Matt Fitzpatrick enjoys Ryder Cup birdie run as Europe continue momentum

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Matt Fitzpatrick finally had a reason to enjoy the Ryder Cup as Europe aimed to build on their record-breaking start in Rome.

Captain Luke Donald’s decision to start with foursomes for the first time since 1993, the last US victory on European soil, paid handsome dividends as his side swept an opening session for the first time in the contest’s history.

Roared on by a partisan crowd, the home side never trailed at any point in all four matches and their opponents won just 10 holes all morning to fall 4-0 behind.

Fitzpatrick had failed to win a point in five matches across his previous two Ryder Cups, but both had been on away soil and none had been in his preferred fourball format.


That was rectified when he was sent out in the afternoon’s final match with Rory McIlroy and the 2022 US Open champion immediately made up for lost time.

Fitzpatrick birdied the second, third and fourth and then drove the green on the short fifth to set up an eagle which took the European pair four up on Collin Morikawa and Xander Schauffele.

Jon Rahm and Nicolai Hojgaard held a narrow lead over Scottie Scheffler and Brooks Koepka in match two, with the other two matches all square.

Rahm had earlier partnered Tyrrell Hatton to a 4&3 win over Scheffler and Sam Burns, with Viktor Hovland and rookie Ludvig Aberg despatching Open champion Brian Harman and Max Homa by the same score.

Shane Lowry and Sepp Straka maintained the momentum with a 2&1 win over Rickie Fowler and Morikawa before McIlroy and Tommy Fleetwood completed the rout by inflicting a first foursomes defeat on Schauffele and Patrick Cantlay.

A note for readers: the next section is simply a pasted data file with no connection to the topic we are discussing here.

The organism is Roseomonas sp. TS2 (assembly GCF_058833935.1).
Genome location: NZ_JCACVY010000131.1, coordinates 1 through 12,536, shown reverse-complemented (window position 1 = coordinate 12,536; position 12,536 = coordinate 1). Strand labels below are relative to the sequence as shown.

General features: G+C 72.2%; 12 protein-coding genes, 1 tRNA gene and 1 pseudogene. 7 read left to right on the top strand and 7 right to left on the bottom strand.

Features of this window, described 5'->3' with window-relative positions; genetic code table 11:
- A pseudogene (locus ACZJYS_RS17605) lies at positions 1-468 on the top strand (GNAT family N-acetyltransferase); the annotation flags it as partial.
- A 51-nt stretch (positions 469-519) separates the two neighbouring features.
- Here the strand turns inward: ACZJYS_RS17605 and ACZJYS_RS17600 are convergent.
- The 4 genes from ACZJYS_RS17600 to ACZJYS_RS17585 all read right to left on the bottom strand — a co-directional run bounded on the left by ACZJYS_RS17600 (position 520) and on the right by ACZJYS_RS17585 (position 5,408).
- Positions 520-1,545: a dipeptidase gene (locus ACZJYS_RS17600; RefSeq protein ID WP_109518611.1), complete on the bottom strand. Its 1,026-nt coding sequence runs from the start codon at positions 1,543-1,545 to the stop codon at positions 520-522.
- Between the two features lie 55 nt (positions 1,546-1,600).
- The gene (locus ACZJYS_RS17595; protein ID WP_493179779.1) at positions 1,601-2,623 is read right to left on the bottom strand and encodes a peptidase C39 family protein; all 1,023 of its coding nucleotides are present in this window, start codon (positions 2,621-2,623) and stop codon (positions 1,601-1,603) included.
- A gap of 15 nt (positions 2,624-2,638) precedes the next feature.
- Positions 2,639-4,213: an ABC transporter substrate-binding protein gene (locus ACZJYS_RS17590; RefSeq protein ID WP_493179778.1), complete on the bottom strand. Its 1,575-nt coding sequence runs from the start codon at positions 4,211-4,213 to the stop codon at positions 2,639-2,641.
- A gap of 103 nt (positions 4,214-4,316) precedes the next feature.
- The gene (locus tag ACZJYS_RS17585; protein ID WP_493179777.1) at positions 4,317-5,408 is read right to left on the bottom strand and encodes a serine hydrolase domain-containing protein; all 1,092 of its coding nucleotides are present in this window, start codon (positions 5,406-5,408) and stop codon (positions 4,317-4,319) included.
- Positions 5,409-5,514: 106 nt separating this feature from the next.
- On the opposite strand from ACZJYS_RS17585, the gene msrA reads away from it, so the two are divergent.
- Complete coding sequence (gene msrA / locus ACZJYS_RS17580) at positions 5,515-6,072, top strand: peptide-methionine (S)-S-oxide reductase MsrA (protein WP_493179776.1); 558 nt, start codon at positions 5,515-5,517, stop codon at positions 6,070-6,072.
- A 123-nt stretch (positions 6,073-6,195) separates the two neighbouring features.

Rahm and Hatton had acquired the nickname of “Team Angry” due to their fiery nature, but they could afford to be all smiles as they gelled superbly to get Europe off to the ideal start.

Rahm holed from 27 feet for birdie on the third and short range on the fifth, before hitting the pin with his tee shot on the par-three seventh to leave Hatton with a tap-in birdie.

The European pair looked set to lose the 10th until Rahm chipped in for an unlikely par and the Masters champion then drove the green on the short 11th and found the putting surface in two on the par-five 12th.

That led to a conceded eagle and the out-of-sorts American pair were soon put of their misery on the 15th.

“Extremely satisfying,” Rahm said. “I had a good feeling about Tyrrell all along. It was good to come out here and see him perform the way he did.

“It was an incredible foursome match and we played as confident as two people could play.”

Lowry admitted he was “losing my mind” standing on the first tee as he watched Hovland chip in for birdie up ahead on the green, but the former Open champion regained his composure in time to help rookie Straka earn a debut point.

“It’s huge,” Lowry said. “Obviously it’s early days but I wanted to give Sepp his moment in the Ryder Cup to hole the winning putt (on 17). We are off to a great start this morning. We need to keep the foot down.

“I would have liked to close out the match earlier because we had good chances, but it was nice to put a point on the board for Europe.”

A miserable morning for Zach Johnson’s side was epitomised in the bottom match, where Schauffele and Cantlay – who had boasted a 5-0 record in foursomes – won the 14th to halve their deficit and looked almost certain to get back to all square on the next following a wayward McIlroy drive.

However, Cantlay charged his birdie putt four feet past, Fleetwood holed from 20 feet to scramble a par and Schauffele then missed his par attempt.

The American duo did win the 16th with a birdie but McIlroy hit a superb tee shot to within three feet on the 17th and Schauffele, knowing he had to make his birdie attempt from 20 feet to have any chance, inexplicably left it short.

Fleetwood was left with the simple task of tapping in to complete a 2&1 victory and round off a barely-believable opening session for the European team.

“It’s been an unbelievable session,” McIlroy said. “We switched the format this year to go foursomes first because statistically that’s our better session.


“And all week all we’ve been talking about is getting off to fast starts. Playing three-hole matches in practise, three holes, go again, three holes, go again, something that Luke’s drilled into us.

“We were ready to go from the first tee shot as obviously as you can see in how everyone played.”

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